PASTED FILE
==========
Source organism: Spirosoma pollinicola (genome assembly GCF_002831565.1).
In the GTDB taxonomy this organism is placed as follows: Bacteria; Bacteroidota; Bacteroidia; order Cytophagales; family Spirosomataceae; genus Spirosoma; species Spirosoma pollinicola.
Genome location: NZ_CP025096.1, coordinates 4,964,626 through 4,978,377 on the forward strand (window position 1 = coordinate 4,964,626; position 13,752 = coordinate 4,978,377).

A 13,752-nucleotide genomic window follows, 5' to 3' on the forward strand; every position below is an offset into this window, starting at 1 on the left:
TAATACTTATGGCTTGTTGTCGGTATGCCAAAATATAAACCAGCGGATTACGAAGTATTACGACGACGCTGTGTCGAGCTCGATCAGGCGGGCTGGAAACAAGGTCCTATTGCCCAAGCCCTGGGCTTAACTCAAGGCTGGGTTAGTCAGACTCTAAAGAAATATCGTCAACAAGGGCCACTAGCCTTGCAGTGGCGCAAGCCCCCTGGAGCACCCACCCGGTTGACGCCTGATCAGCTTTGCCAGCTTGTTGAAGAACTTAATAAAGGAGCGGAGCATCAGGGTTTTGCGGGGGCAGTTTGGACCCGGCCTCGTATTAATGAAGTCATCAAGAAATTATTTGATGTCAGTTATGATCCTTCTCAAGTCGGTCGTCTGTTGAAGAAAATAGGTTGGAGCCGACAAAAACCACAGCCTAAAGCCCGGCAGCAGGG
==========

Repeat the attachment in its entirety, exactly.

Source organism: Spirosoma pollinicola (genome assembly GCF_002831565.1).
In the GTDB taxonomy this organism is placed as follows: Bacteria; Bacteroidota; Bacteroidia; order Cytophagales; family Spirosomataceae; genus Spirosoma; species Spirosoma pollinicola.
Genome location: NZ_CP025096.1, coordinates 4,964,626 through 4,978,377 on the forward strand (window position 1 = coordinate 4,964,626; position 13,752 = coordinate 4,978,377).

A 13,752-nucleotide genomic window follows, 5' to 3' on the forward strand; every position below is an offset into this window, starting at 1 on the left:
TAATACTTATGGCTTGTTGTCGGTATGCCAAAATATAAACCAGCGGATTACGAAGTATTACGACGACGCTGTGTCGAGCTCGATCAGGCGGGCTGGAAACAAGGTCCTATTGCCCAAGCCCTGGGCTTAACTCAAGGCTGGGTTAGTCAGACTCTAAAGAAATATCGTCAACAAGGGCCACTAGCCTTGCAGTGGCGCAAGCCCCCTGGAGCACCCACCCGGTTGACGCCTGATCAGCTTTGCCAGCTTGTTGAAGAACTTAATAAAGGAGCGGAGCATCAGGGTTTTGCGGGGGCAGTTTGGACCCGGCCTCGTATTAATGAAGTCATCAAGAAATTATTTGATGTCAGTTATGATCCTTCTCAAGTCGGTCGTCTGTTGAAGAAAATAGGTTGGAGCCGACAAAAACCACAGCCTAAAGCCCGGCAGCAGGG